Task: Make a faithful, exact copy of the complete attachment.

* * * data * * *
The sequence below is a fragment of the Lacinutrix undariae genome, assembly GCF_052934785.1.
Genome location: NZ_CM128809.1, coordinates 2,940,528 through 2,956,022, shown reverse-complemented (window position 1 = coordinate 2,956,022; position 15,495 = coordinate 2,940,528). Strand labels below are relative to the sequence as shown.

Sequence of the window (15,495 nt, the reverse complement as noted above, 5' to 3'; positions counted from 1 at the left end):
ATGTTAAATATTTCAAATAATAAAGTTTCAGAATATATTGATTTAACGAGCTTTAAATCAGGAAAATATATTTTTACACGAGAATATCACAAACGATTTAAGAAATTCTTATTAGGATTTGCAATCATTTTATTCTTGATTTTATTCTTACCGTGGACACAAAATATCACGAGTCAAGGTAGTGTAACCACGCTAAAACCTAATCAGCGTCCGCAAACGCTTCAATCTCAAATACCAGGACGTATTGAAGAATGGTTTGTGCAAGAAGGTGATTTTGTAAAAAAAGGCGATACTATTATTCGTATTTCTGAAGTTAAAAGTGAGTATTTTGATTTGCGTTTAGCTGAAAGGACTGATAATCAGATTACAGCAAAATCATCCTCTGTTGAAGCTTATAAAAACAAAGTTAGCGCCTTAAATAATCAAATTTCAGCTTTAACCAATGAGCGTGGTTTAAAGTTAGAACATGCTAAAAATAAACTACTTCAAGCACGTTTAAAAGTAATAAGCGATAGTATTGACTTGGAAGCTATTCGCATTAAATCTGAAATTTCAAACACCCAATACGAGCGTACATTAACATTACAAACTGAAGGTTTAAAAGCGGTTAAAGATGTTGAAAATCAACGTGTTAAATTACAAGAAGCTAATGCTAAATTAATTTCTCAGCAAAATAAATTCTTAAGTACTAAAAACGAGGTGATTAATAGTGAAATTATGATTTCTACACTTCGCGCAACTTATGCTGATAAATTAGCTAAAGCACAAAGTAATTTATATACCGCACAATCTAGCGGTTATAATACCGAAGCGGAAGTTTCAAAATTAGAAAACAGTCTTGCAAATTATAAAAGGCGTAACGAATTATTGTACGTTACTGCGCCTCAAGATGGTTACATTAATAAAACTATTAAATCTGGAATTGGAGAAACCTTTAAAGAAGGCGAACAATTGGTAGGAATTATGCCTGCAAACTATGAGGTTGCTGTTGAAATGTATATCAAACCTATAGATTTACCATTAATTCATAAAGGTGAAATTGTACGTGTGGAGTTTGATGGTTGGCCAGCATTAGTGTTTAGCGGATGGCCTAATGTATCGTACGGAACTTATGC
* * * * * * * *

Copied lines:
The sequence below is a fragment of the Lacinutrix undariae genome, assembly GCF_052934785.1.
Genome location: NZ_CM128809.1, coordinates 2,940,528 through 2,956,022, shown reverse-complemented (window position 1 = coordinate 2,956,022; position 15,495 = coordinate 2,940,528). Strand labels below are relative to the sequence as shown.

Sequence of the window (15,495 nt, the reverse complement as noted above, 5' to 3'; positions counted from 1 at the left end):
ATGTTAAATATTTCAAATAATAAAGTTTCAGAATATATTGATTTAACGAGCTTTAAATCAGGAAAATATATTTTTACACGAGAATATCACAAACGATTTAAGAAATTCTTATTAGGATTTGCAATCATTTTATTCTTGATTTTATTCTTACCGTGGACACAAAATATCACGAGTCAAGGTAGTGTAACCACGCTAAAACCTAATCAGCGTCCGCAAACGCTTCAATCTCAAATACCAGGACGTATTGAAGAATGGTTTGTGCAAGAAGGTGATTTTGTAAAAAAAGGCGATACTATTATTCGTATTTCTGAAGTTAAAAGTGAGTATTTTGATTTGCGTTTAGCTGAAAGGACTGATAATCAGATTACAGCAAAATCATCCTCTGTTGAAGCTTATAAAAACAAAGTTAGCGCCTTAAATAATCAAATTTCAGCTTTAACCAATGAGCGTGGTTTAAAGTTAGAACATGCTAAAAATAAACTACTTCAAGCACGTTTAAAAGTAATAAGCGATAGTATTGACTTGGAAGCTATTCGCATTAAATCTGAAATTTCAAACACCCAATACGAGCGTACATTAACATTACAAACTGAAGGTTTAAAAGCGGTTAAAGATGTTGAAAATCAACGTGTTAAATTACAAGAAGCTAATGCTAAATTAATTTCTCAGCAAAATAAATTCTTAAGTACTAAAAACGAGGTGATTAATAGTGAAATTATGATTTCTACACTTCGCGCAACTTATGCTGATAAATTAGCTAAAGCACAAAGTAATTTATATACCGCACAATCTAGCGGTTATAATACCGAAGCGGAAGTTTCAAAATTAGAAAACAGTCTTGCAAATTATAAAAGGCGTAACGAATTATTGTACGTTACTGCGCCTCAAGATGGTTACATTAATAAAACTATTAAATCTGGAATTGGAGAAACCTTTAAAGAAGGCGAACAATTGGTAGGAATTATGCCTGCAAACTATGAGGTTGCTGTTGAAATGTATATCAAACCTATAGATTTACCATTAATTCATAAAGGTGAAATTGTACGTGTGGAGTTTGATGGTTGGCCAGCATTAGTGTTTAGCGGATGGCCTAATGTATCGTACGGAACTTATGC